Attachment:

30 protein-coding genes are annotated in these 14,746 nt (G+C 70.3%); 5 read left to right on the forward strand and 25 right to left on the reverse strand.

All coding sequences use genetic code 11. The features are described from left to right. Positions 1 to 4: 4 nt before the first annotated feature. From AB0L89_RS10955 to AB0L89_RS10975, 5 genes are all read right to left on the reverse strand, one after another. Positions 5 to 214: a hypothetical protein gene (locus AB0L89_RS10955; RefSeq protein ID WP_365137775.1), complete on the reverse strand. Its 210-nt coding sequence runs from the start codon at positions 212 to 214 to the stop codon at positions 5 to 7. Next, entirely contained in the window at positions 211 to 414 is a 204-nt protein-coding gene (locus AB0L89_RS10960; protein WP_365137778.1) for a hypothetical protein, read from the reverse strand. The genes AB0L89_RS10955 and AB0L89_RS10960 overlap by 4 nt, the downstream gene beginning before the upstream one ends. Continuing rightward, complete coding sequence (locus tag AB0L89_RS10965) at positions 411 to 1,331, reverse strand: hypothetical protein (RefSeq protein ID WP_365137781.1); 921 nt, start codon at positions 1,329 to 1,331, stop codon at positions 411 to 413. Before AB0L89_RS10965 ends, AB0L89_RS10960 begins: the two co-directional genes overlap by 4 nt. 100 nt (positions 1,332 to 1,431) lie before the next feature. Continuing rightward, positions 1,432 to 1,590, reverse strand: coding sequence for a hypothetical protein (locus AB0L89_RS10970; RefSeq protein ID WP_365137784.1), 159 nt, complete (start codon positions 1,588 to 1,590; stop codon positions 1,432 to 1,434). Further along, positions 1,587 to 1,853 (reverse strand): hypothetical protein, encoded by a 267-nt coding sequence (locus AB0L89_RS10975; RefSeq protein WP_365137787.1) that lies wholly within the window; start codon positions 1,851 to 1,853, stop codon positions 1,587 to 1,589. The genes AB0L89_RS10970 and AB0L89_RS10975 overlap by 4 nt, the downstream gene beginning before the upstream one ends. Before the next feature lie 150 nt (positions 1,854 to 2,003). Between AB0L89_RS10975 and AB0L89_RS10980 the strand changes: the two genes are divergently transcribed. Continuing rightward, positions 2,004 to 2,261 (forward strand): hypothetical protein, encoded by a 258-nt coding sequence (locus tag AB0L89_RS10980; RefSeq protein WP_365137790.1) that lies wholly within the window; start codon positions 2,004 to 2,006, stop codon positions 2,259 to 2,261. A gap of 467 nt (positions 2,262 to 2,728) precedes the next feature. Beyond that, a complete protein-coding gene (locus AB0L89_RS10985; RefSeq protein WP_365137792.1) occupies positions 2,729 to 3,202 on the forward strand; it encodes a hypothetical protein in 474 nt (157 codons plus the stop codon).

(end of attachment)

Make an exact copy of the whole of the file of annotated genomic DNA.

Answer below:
30 protein-coding genes are annotated in these 14,746 nt (G+C 70.3%); 5 read left to right on the forward strand and 25 right to left on the reverse strand.

All coding sequences use genetic code 11. The features are described from left to right. Positions 1 to 4: 4 nt before the first annotated feature. From AB0L89_RS10955 to AB0L89_RS10975, 5 genes are all read right to left on the reverse strand, one after another. Positions 5 to 214: a hypothetical protein gene (locus AB0L89_RS10955; RefSeq protein ID WP_365137775.1), complete on the reverse strand. Its 210-nt coding sequence runs from the start codon at positions 212 to 214 to the stop codon at positions 5 to 7. Next, entirely contained in the window at positions 211 to 414 is a 204-nt protein-coding gene (locus AB0L89_RS10960; protein WP_365137778.1) for a hypothetical protein, read from the reverse strand. The genes AB0L89_RS10955 and AB0L89_RS10960 overlap by 4 nt, the downstream gene beginning before the upstream one ends. Continuing rightward, complete coding sequence (locus tag AB0L89_RS10965) at positions 411 to 1,331, reverse strand: hypothetical protein (RefSeq protein ID WP_365137781.1); 921 nt, start codon at positions 1,329 to 1,331, stop codon at positions 411 to 413. Before AB0L89_RS10965 ends, AB0L89_RS10960 begins: the two co-directional genes overlap by 4 nt. 100 nt (positions 1,332 to 1,431) lie before the next feature. Continuing rightward, positions 1,432 to 1,590, reverse strand: coding sequence for a hypothetical protein (locus AB0L89_RS10970; RefSeq protein ID WP_365137784.1), 159 nt, complete (start codon positions 1,588 to 1,590; stop codon positions 1,432 to 1,434). Further along, positions 1,587 to 1,853 (reverse strand): hypothetical protein, encoded by a 267-nt coding sequence (locus AB0L89_RS10975; RefSeq protein WP_365137787.1) that lies wholly within the window; start codon positions 1,851 to 1,853, stop codon positions 1,587 to 1,589. The genes AB0L89_RS10970 and AB0L89_RS10975 overlap by 4 nt, the downstream gene beginning before the upstream one ends. Before the next feature lie 150 nt (positions 1,854 to 2,003). Between AB0L89_RS10975 and AB0L89_RS10980 the strand changes: the two genes are divergently transcribed. Continuing rightward, positions 2,004 to 2,261 (forward strand): hypothetical protein, encoded by a 258-nt coding sequence (locus tag AB0L89_RS10980; RefSeq protein WP_365137790.1) that lies wholly within the window; start codon positions 2,004 to 2,006, stop codon positions 2,259 to 2,261. A gap of 467 nt (positions 2,262 to 2,728) precedes the next feature. Beyond that, a complete protein-coding gene (locus AB0L89_RS10985; RefSeq protein WP_365137792.1) occupies positions 2,729 to 3,202 on the forward strand; it encodes a hypothetical protein in 474 nt (157 codons plus the stop codon).